It became my life song over that weekend, and it came with an image of me as a “money conductor,” which has two meanings: a conductor of the energy flow called money, and also a conductor of an orchestra of people earning money. These images flowed into my mind and onto my vision board as well.
During your presentation, I was in joy from the moment I stuck my hand in the air at $50. About a week later, a business partner asked me an interesting question. He said, “Did you ever have giver’s remorse?” I’d never heard that term before. I told him no. I never had a moment of doubt.
Jordan: There’s no question in my mind that the butterfly effect of what happens as a result of that moment will far surpass what you paid for that bill. I think we all know those wheels are already in motion.
David: I agree, and that became immediately clear when the session ended and people started coming up and talking to me.
Earlier, when Jordan invited me on stage, I said the lesson for me was personal growth. I committed to that the moment the auction began, not quite knowing what it was about, but I was trusting. Jordan hadn’t said where the money was going, so I was operating on intuition. I knew it wasn’t going in Jordan’s pocket, or in Eric and Marina’s pocket. I knew the room was full of givers—people who help people.
When Jordan revealed on stage that the money was going to the Starkey Hearing Foundation, I was pretty excited and realized that the other lesson for me was contribution. I’ve gotten even more excited since as I’ve visited their headquarters in Minnesota and understood more about their work.* Knowing where the money was going elevated, if that were even possible, my level of joy. It added a concreteness—helping people hear and understand each other.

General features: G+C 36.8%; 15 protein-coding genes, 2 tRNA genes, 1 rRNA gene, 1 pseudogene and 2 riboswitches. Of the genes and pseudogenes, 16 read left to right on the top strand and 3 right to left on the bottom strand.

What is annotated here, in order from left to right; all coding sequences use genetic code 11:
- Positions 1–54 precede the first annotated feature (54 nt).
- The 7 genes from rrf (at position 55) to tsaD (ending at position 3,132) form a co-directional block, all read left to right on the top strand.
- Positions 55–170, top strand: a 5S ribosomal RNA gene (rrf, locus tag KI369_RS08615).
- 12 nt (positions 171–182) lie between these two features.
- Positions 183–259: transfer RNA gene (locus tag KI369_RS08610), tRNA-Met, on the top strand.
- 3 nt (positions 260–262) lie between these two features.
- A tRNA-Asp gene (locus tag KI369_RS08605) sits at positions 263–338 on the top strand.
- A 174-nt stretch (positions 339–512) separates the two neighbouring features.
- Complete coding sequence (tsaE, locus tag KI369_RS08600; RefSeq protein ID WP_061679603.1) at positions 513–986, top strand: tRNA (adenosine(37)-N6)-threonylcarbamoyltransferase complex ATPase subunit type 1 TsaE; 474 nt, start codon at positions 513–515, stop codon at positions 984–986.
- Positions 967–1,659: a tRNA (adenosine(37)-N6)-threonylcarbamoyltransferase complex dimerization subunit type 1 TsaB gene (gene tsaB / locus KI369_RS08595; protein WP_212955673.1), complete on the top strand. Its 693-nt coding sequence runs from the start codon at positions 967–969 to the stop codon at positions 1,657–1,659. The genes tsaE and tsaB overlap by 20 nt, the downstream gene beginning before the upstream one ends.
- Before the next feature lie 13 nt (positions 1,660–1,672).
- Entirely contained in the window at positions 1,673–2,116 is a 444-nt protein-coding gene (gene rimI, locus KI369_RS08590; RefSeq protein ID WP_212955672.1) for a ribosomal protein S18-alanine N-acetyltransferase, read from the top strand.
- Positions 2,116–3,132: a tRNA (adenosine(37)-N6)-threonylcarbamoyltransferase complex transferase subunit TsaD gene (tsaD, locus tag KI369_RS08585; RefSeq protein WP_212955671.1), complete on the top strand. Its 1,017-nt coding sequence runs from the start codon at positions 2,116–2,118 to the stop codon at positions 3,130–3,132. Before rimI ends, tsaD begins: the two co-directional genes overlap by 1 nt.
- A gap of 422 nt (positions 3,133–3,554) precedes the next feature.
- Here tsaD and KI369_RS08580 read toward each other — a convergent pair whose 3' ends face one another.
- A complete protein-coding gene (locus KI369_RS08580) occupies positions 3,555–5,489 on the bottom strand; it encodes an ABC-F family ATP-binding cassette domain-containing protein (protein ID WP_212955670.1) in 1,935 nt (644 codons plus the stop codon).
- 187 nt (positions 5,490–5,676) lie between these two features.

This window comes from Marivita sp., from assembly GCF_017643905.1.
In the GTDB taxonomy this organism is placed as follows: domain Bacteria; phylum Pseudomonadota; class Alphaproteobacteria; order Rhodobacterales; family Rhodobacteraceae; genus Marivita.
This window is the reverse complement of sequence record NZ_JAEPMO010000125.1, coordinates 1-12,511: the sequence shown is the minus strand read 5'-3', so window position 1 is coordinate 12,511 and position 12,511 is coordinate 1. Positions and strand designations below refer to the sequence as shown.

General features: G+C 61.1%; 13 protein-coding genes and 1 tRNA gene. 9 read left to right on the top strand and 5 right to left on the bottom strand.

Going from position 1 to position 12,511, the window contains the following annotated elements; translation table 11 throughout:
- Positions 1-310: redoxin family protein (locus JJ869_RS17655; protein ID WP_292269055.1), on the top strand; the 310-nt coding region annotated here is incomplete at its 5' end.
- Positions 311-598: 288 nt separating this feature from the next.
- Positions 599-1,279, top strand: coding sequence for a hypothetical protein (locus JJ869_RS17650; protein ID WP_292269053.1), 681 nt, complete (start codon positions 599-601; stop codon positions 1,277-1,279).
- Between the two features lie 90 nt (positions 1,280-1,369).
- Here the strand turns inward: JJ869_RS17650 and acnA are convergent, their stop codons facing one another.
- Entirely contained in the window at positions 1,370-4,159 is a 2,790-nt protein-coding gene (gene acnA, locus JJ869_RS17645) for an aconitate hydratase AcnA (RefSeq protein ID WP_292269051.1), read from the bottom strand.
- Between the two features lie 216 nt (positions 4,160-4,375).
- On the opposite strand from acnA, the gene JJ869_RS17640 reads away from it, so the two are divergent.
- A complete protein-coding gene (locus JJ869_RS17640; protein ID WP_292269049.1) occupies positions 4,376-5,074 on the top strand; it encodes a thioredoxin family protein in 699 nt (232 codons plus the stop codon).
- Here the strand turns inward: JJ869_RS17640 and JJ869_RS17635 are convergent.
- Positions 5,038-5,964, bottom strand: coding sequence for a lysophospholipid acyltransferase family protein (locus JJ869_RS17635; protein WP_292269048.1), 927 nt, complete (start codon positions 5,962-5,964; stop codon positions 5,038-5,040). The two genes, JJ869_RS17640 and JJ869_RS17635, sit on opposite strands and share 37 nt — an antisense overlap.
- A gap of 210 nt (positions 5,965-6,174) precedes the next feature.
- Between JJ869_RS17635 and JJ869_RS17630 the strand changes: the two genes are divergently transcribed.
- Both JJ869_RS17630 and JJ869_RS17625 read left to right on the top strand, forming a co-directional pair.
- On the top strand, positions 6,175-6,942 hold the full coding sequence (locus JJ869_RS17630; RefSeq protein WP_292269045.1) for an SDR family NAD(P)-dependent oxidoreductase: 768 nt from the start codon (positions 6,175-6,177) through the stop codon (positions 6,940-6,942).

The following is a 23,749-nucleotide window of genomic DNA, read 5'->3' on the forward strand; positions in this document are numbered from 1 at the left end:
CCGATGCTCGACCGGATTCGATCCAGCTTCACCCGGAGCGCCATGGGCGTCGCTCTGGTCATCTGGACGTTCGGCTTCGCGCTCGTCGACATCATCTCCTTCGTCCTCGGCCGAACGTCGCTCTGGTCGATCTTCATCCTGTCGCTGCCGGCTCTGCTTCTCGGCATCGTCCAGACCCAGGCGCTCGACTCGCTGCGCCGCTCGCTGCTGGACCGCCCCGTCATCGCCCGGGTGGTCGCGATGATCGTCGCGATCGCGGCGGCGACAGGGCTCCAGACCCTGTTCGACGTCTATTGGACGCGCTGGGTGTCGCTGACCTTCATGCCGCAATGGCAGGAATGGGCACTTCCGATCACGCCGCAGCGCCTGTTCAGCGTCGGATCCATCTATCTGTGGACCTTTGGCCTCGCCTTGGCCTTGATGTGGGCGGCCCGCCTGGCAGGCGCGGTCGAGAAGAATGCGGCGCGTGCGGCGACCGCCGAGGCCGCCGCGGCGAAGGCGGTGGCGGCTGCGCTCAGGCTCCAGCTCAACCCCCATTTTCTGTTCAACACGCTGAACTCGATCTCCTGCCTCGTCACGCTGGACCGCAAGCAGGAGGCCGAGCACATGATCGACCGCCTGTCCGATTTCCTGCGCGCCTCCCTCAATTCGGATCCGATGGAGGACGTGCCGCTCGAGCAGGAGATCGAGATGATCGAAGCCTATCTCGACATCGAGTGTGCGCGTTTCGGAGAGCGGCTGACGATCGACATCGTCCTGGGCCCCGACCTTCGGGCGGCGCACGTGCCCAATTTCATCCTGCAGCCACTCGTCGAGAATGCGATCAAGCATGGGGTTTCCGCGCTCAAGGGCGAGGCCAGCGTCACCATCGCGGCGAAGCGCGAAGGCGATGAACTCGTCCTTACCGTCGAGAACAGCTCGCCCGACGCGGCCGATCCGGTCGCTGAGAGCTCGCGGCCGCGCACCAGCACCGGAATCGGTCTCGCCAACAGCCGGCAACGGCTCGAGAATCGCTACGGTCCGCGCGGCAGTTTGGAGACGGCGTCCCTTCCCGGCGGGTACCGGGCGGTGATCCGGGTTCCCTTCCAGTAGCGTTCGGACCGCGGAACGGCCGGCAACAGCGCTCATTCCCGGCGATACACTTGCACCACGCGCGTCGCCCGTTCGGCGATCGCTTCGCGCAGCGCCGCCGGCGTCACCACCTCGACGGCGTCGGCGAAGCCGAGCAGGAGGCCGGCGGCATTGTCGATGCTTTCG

After the presentation, as you were walking out, people stopped you.
David: They started to take selfies with me, which felt a little weird, because I hadn’t done this to get attention. Other people were shaking my hand and congratulating me. I didn’t make it out of the room for quite a while. The experience I had was that people were grateful, inspired, and curious. I loved how a number of people were inspired to earn more money so they would be able to contribute at the level I had contributed.
Jordan: Inspiration is what everyone was feeling in the room. When 8,000 people are inspired by an act, that’s going to lift the energy of the group to a level that many people, including myself, have never experienced. Honestly, on a speaker’s stage I’ve never experienced that level of life energy. It was pretty amazing.